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know me project

Seafarer communications

Earlier in 2013, Spinnaker was approached by Damien Stantchev of Edinburgh Napier University, who told us about a seafarer communication survey that the university was carrying out.

The project, based in Scotland but tapping into Damien’s contacts in Greece, is called the KNOW-ME project, and predominantly aims to examine the growing shortage of maritime professionals; particularly qualified merchant marine officers.

The communication survey brought up some interesting results. The demographic was 82% male, mostly in the 26-35 age bracket. Due to the project's strong links with Greece, 40% were Greek but also included Australian, American, Indian and British seafarers also. The majority were junior officers, and oil and product tankers were the most common vessel type in this survey.

Damien wanted to look specifically at seafarer retention, and the reasons that people abandon seagoing professions. Some of these reasons include separation from family, excessive workload, piracy threats, unsafe conditions, social isolation, lack of shore leave and the absence of welfare facilities on board ships.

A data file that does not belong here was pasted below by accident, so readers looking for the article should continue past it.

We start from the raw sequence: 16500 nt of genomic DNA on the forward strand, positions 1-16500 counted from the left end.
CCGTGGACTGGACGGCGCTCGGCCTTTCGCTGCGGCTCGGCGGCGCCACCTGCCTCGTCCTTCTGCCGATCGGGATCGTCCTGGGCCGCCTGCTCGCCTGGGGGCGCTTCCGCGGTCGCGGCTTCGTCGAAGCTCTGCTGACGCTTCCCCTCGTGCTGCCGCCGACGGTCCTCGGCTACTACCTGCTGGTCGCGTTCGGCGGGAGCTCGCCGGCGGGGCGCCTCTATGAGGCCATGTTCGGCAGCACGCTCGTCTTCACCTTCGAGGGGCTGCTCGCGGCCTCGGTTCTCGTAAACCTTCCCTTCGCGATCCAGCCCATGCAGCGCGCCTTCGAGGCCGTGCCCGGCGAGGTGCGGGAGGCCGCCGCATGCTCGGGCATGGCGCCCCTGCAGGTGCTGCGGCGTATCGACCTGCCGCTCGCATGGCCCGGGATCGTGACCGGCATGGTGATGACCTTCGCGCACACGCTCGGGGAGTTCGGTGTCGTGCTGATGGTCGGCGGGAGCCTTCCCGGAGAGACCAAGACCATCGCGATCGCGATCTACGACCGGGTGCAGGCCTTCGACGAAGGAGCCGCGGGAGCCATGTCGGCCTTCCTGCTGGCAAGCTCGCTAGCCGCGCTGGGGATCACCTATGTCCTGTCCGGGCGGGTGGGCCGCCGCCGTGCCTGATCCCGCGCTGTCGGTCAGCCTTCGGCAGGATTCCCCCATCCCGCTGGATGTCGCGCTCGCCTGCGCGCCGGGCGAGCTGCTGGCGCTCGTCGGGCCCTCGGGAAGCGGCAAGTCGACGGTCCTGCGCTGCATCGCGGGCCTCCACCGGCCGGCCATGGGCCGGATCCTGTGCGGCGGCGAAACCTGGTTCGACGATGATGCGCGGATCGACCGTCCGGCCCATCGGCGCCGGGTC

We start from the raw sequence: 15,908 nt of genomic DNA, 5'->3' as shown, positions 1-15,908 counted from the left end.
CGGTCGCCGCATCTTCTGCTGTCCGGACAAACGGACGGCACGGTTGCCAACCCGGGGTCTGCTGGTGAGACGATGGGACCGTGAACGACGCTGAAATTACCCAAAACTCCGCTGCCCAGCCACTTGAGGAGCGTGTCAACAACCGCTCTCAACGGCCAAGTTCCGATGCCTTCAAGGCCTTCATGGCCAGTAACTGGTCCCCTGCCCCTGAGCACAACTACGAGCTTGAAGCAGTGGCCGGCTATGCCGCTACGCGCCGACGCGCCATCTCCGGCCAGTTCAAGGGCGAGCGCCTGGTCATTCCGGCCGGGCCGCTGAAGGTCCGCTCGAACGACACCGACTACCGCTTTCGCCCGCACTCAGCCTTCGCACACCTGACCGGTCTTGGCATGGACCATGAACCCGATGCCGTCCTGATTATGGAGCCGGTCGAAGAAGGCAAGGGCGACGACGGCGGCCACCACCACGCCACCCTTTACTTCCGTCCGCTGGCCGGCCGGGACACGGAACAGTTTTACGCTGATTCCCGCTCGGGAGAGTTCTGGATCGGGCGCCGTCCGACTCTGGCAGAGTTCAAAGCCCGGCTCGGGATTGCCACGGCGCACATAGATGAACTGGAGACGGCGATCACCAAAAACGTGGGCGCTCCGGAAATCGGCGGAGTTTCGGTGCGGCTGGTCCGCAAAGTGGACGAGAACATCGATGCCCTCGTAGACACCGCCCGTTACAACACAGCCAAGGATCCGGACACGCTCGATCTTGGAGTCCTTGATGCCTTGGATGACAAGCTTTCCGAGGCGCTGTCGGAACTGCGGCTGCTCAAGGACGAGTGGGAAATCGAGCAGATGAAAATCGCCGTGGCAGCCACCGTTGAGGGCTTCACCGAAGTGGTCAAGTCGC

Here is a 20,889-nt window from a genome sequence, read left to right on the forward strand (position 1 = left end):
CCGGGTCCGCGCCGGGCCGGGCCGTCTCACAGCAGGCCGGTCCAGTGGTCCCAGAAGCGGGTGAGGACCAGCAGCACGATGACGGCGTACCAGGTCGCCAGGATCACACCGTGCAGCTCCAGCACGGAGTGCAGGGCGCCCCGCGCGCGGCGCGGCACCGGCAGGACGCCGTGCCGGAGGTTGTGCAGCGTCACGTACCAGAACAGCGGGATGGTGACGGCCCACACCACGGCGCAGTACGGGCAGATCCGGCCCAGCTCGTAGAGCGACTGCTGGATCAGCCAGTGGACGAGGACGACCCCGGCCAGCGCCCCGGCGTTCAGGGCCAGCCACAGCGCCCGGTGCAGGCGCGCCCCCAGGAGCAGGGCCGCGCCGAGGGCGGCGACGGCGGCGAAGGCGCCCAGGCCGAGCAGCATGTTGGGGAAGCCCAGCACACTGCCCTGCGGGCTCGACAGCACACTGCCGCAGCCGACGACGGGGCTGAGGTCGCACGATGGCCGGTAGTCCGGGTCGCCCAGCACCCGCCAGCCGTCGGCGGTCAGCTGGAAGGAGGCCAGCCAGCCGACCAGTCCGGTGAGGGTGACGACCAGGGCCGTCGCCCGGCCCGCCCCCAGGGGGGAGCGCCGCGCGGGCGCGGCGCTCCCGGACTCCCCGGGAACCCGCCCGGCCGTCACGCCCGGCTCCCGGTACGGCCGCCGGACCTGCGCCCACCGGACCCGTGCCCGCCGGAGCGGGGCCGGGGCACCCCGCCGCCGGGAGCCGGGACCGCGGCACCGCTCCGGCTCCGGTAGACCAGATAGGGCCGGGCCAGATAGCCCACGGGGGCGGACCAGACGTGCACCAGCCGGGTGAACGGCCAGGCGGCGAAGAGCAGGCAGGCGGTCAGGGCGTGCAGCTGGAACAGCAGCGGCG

Social isolation on board ships was a recurring theme throughout the survey results. The crucial factor of communication can be between one seafarer and another while on board, from ship to shore – whether that's to head office, maritime authorities, or family – and between ships. All need decent communication systems in place.

This is a retention factor for seafarers; they are living in what is essentially an isolated community, so the technology available for communications must be adequate and inexpensive. This way, particularly with social media, seafarers keep engages not only with friends and family but shore operations as well. Communication in this way was characterised with 87.9% of respondents classing it "extremely important".

83.6% of respondents said that good onboard communications play a crucial role in wellbeing, particularly when it comes to communicating with family. 85% of respondents are active social media users, and 50% of them predominantly use Facebook as their main source of social media activity.

In the report summary, Damien states "While seafarers appear to be satisfied from their choice to join the profession, when they are asked for eventual reasons that would lead them to abandon it, they state as more important the inadequate communication with family & friends.

"While 63.6% of them plan to continue working onboard, the rest of them are seeking alternative careers, mostly within the maritime industry.

"The cost of communication is high, if one takes into account that more than 40% of the respondents spend more than 10% of their salary on communication fees."

It does make one wonder what the next step is for seafarer communications. With seafarers on board using their pay to communicate back home, surely there's a technology solution out there waiting to happen. We know that one of the hardest things about being at sea is being away from one's family, friends and home. Sadly it looks as though even in 2013, this is something still very much a problem.

With thanks to Damien and the KNOW-ME project. Find out more at

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